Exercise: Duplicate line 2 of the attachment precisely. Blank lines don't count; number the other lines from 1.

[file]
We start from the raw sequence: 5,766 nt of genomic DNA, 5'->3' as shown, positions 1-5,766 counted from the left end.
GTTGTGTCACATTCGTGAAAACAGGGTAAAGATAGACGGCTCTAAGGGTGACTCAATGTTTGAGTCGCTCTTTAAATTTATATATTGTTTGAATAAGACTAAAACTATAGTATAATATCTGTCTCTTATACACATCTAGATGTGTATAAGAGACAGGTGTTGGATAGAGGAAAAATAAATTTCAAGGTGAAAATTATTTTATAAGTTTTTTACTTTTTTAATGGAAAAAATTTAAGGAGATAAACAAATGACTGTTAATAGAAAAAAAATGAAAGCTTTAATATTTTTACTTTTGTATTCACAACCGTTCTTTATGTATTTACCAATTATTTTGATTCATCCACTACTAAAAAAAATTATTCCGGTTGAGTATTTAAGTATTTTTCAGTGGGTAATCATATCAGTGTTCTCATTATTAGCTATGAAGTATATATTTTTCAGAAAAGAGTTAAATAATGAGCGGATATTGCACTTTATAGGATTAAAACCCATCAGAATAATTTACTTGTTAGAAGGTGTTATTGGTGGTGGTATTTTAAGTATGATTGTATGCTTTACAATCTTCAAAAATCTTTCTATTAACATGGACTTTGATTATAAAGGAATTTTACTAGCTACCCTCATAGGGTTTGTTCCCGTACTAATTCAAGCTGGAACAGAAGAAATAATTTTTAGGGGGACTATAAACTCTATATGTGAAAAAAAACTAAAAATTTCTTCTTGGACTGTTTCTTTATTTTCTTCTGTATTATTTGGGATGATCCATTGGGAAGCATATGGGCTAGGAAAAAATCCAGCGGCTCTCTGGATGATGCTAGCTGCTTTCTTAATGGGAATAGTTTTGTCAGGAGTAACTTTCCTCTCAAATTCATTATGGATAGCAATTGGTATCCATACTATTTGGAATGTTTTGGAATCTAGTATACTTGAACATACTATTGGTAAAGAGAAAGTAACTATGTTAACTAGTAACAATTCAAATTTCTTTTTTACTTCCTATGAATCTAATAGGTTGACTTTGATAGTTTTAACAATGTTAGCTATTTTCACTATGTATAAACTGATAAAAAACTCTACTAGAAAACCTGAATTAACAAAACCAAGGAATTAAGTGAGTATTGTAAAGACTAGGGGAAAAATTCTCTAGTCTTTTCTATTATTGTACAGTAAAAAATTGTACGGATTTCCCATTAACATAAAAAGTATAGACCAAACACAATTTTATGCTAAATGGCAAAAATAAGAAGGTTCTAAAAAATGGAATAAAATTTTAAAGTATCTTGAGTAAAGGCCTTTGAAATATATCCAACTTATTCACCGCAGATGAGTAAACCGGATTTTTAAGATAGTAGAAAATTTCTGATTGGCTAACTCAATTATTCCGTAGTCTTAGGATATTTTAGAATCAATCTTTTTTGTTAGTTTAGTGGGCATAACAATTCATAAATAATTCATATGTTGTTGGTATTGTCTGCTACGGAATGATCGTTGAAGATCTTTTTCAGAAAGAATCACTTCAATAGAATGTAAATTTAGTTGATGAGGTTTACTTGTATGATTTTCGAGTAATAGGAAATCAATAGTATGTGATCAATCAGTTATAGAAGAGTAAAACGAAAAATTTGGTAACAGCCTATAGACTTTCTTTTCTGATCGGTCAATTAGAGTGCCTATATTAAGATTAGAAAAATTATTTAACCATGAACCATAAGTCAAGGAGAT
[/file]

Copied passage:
GTTGTGTCACATTCGTGAAAACAGGGTAAAGATAGACGGCTCTAAGGGTGACTCAATGTTTGAGTCGCTCTTTAAATTTATATATTGTTTGAATAAGACTAAAACTATAGTATAATATCTGTCTCTTATACACATCTAGATGTGTATAAGAGACAGGTGTTGGATAGAGGAAAAATAAATTTCAAGGTGAAAATTATTTTATAAGTTTTTTACTTTTTTAATGGAAAAAATTTAAGGAGATAAACAAATGACTGTTAATAGAAAAAAAATGAAAGCTTTAATATTTTTACTTTTGTATTCACAACCGTTCTTTATGTATTTACCAATTATTTTGATTCATCCACTACTAAAAAAAATTATTCCGGTTGAGTATTTAAGTATTTTTCAGTGGGTAATCATATCAGTGTTCTCATTATTAGCTATGAAGTATATATTTTTCAGAAAAGAGTTAAATAATGAGCGGATATTGCACTTTATAGGATTAAAACCCATCAGAATAATTTACTTGTTAGAAGGTGTTATTGGTGGTGGTATTTTAAGTATGATTGTATGCTTTACAATCTTCAAAAATCTTTCTATTAACATGGACTTTGATTATAAAGGAATTTTACTAGCTACCCTCATAGGGTTTGTTCCCGTACTAATTCAAGCTGGAACAGAAGAAATAATTTTTAGGGGGACTATAAACTCTATATGTGAAAAAAAACTAAAAATTTCTTCTTGGACTGTTTCTTTATTTTCTTCTGTATTATTTGGGATGATCCATTGGGAAGCATATGGGCTAGGAAAAAATCCAGCGGCTCTCTGGATGATGCTAGCTGCTTTCTTAATGGGAATAGTTTTGTCAGGAGTAACTTTCCTCTCAAATTCATTATGGATAGCAATTGGTATCCATACTATTTGGAATGTTTTGGAATCTAGTATACTTGAACATACTATTGGTAAAGAGAAAGTAACTATGTTAACTAGTAACAATTCAAATTTCTTTTTTACTTCCTATGAATCTAATAGGTTGACTTTGATAGTTTTAACAATGTTAGCTATTTTCACTATGTATAAACTGATAAAAAACTCTACTAGAAAACCTGAATTAACAAAACCAAGGAATTAAGTGAGTATTGTAAAGACTAGGGGAAAAATTCTCTAGTCTTTTCTATTATTGTACAGTAAAAAATTGTACGGATTTCCCATTAACATAAAAAGTATAGACCAAACACAATTTTATGCTAAATGGCAAAAATAAGAAGGTTCTAAAAAATGGAATAAAATTTTAAAGTATCTTGAGTAAAGGCCTTTGAAATATATCCAACTTATTCACCGCAGATGAGTAAACCGGATTTTTAAGATAGTAGAAAATTTCTGATTGGCTAACTCAATTATTCCGTAGTCTTAGGATATTTTAGAATCAATCTTTTTTGTTAGTTTAGTGGGCATAACAATTCATAAATAATTCATATGTTGTTGGTATTGTCTGCTACGGAATGATCGTTGAAGATCTTTTTCAGAAAGAATCACTTCAATAGAATGTAAATTTAGTTGATGAGGTTTACTTGTATGATTTTCGAGTAATAGGAAATCAATAGTATGTGATCAATCAGTTATAGAAGAGTAAAACGAAAAATTTGGTAACAGCCTATAGACTTTCTTTTCTGATCGGTCAATTAGAGTGCCTATATTAAGATTAGAAAAATTATTTAACCATGAACCATAAGTCAAGGAGAT